In Indian Mexico (1908) eBook

Frederick Starr
This eBook from the Gutenberg Project consists of approximately 409 pages of information about In Indian Mexico (1908).
we followed the familiar trail down through the pueblos, but at Tanaquillo we turned up into the mountain.  The ascent was steady until we reached the pass, through which an icy wind drove down upon us.  We could hope to make the distance in six hours.  At first we met many persons, all of whom warned us that we would be late in arriving, and recommended that we should stop at Rancho Seco.  We had no intention of so doing, but knew that we must turn at that point into a new road.  Between sunset and bright moonlight, there was an interval of darkness, and in that interval we must have passed the turning which led to Rancho Seco.  At all events, we presently found ourselves entirely at a loss, wandering over a rocky hill covered with brush, amid which the trail had entirely disappeared.  Retracing, as well as we could, our road, we finally found ourselves upon another trail which we followed until 9:30, when we met a little band of indians, the first whom we had seen for a long time.  From them we found that we were not upon the road for Cheran, but at the edge of a slope at the bottom of which was a little indian town, Tanaco.  Descending to it, we found a house where they agreed to shelter us for the night, and in the tienda near by we bought hard bread and old cheese.  We were sheltered in a substantially built room, into which the cold air did not penetrate.  The indians with whom we were staying were unusually intelligent; a number of books, including a large dictionary, lay upon the table, and the men, who crowded in upon us, were anxious to learn the English words for common things.  This was an experience which rarely happened to us in indian Mexico.  The people, however, were not quite sure of our intentions, and Nabor said that when he went to water the horses, a committee of village folk waited upon him, asking whether we were the party of white men who had been skinning live indians over in the Once Pueblos.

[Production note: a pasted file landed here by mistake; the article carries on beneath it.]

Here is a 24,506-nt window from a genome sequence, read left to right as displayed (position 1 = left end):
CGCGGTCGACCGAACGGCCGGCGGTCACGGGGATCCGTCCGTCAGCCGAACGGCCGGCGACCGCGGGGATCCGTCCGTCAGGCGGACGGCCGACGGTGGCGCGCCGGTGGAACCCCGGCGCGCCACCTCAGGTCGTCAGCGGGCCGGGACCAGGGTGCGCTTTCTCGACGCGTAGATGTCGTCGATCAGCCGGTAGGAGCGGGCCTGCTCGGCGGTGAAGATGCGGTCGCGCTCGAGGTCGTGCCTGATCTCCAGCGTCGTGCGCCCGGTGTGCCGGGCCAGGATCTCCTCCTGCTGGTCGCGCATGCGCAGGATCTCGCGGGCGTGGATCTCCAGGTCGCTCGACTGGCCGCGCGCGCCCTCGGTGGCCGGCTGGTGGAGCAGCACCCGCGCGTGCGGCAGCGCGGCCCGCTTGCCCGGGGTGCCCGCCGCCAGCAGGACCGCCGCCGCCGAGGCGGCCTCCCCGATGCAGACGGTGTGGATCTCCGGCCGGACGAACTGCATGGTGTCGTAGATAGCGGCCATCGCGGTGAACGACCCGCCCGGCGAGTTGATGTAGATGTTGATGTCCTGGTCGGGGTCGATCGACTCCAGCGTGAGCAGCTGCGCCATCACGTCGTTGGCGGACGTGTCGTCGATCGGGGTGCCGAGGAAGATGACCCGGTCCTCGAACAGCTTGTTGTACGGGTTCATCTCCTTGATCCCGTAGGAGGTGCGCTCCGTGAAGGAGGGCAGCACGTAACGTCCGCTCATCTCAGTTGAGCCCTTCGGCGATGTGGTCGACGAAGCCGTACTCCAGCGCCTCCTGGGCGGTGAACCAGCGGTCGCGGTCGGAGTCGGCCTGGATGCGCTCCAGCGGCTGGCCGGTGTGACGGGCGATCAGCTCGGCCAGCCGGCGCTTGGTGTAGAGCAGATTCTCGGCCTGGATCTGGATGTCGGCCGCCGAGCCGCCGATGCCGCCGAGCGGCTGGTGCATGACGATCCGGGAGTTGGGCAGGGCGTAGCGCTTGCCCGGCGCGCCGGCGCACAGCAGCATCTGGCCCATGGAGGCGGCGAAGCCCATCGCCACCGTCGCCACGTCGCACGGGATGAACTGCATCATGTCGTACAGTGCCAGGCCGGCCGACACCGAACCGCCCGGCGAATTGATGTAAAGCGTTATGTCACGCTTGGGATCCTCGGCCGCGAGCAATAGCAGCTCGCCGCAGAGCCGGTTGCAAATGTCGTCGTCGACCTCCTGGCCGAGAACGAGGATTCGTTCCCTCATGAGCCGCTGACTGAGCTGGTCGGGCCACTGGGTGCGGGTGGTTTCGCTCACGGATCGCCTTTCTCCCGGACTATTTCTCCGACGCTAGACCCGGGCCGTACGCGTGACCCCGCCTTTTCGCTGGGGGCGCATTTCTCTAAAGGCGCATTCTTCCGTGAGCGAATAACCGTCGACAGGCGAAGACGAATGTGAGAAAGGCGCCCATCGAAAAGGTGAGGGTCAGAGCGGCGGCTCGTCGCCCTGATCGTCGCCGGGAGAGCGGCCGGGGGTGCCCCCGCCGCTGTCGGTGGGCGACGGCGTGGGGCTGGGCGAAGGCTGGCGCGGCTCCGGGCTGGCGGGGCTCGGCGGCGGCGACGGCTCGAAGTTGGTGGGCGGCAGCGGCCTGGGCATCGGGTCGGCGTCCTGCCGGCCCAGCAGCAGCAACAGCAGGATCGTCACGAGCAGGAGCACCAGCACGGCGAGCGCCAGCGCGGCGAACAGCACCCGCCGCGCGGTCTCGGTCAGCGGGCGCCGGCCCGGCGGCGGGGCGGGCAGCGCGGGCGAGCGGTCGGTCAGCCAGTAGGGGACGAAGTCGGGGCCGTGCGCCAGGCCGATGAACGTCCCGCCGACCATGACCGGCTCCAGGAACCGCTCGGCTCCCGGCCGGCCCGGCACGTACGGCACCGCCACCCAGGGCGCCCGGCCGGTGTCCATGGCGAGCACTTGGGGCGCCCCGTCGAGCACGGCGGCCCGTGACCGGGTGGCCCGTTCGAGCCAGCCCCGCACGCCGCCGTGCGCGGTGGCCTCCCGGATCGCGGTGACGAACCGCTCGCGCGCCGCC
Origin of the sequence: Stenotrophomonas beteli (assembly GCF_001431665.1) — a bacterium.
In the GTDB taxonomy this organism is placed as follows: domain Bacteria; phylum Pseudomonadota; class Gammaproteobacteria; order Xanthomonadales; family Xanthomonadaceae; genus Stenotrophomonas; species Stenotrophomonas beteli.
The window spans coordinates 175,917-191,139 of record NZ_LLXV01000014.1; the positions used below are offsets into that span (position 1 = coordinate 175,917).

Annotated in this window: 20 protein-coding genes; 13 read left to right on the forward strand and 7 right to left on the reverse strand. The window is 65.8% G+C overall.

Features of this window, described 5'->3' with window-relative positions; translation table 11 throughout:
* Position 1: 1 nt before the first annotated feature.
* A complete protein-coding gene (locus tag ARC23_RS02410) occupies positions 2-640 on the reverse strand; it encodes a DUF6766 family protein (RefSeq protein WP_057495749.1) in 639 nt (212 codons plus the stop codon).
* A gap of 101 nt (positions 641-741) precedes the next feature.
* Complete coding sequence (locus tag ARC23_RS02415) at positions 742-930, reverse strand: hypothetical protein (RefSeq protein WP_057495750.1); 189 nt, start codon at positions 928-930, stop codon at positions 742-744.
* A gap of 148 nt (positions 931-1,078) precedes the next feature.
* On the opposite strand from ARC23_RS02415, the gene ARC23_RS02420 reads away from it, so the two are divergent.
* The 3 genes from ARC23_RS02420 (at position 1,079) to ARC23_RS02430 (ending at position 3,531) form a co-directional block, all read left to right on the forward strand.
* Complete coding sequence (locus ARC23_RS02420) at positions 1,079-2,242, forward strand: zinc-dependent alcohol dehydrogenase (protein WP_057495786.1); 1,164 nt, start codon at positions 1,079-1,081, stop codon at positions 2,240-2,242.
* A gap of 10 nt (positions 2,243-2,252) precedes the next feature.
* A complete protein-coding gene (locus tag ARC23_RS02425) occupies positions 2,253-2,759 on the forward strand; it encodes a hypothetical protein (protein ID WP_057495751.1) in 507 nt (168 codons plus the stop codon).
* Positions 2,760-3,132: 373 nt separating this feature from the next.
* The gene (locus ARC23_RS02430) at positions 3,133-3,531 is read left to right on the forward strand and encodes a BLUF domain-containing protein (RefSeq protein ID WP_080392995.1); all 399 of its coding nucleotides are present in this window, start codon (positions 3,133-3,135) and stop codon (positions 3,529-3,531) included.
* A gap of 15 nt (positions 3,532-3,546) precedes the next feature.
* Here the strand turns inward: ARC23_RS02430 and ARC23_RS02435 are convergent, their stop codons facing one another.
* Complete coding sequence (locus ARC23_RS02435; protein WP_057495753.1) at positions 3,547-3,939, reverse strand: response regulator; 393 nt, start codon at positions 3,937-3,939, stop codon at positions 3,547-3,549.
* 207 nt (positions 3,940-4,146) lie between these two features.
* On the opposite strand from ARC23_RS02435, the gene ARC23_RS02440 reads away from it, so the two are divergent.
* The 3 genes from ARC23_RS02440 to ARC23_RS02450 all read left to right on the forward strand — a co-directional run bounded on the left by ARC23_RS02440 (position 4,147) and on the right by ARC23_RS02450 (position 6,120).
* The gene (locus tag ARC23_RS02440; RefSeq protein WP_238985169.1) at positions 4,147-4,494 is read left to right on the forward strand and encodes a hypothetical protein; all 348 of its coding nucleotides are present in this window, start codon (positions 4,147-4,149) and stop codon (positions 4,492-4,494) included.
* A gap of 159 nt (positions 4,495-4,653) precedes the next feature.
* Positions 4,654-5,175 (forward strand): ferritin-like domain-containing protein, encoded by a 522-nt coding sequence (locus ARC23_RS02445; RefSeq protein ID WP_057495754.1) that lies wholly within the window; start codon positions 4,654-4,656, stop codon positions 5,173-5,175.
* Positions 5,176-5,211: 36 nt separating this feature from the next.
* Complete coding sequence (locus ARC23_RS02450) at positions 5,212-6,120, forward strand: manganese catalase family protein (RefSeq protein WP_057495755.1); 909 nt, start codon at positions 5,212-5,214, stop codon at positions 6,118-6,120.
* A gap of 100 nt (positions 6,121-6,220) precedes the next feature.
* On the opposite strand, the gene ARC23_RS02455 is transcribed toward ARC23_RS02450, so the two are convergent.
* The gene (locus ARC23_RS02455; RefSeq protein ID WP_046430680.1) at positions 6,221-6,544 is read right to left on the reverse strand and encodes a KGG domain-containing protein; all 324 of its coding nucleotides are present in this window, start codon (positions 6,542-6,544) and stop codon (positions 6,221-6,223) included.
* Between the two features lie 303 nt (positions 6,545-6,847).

There were four leagues between us and Cheran, and many more beyond it to Patzcuaro, where we hoped to arrive the next night.  Accordingly, we made an early start.  Our host agreed to pilot us over the indistinct and tortuous bridle-path to the high-road.  Many little mountains, almost artificially regular, arose in the otherwise plain country.  As we rode along the trail we saw the church of Parracho far behind us in the distance.  The latter part of the road, after Cheran was once in sight, seemed hopelessly long, but a little before ten o’clock we pulled up at the meson.  We at once made arangements for food for ourselves and the horses, and determined to rest until noon.  Our reputation had preceded us.  I asked a child at the meson to bring me a mug of water.  When he brought it, I noticed that the mug was of the characteristic black and green ware of the Once Pueblos, but asked the boy where it was made.  With a cunning look, he answered, “O yes, that comes from where you people have been,—­up at the Once Pueblos.”  And yet we had not come over the road from the Once Pueblos, but by the main highway from Parracho.

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In Indian Mexico (1908) from Project Gutenberg. Public domain.
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